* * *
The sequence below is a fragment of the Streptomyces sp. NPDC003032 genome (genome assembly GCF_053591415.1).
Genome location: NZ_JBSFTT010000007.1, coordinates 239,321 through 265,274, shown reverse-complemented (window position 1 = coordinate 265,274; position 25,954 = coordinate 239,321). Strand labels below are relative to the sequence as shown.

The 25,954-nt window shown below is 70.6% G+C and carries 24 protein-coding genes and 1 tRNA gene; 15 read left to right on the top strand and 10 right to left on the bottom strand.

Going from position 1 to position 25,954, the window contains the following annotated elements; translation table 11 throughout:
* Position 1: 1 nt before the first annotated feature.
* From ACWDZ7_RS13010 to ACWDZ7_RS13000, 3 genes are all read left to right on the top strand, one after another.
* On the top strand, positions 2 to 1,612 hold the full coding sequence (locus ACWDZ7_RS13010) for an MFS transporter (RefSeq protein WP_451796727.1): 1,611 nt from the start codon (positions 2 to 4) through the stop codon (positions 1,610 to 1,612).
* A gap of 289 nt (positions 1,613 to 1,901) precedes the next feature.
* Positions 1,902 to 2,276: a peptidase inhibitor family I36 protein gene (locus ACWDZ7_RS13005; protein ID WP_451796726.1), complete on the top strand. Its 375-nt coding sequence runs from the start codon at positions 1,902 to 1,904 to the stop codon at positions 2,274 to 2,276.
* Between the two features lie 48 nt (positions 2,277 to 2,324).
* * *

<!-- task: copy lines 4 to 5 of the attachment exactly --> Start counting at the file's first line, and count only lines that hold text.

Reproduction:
Going from position 1 to position 25,954, the window contains the following annotated elements; translation table 11 throughout:
* Position 1: 1 nt before the first annotated feature.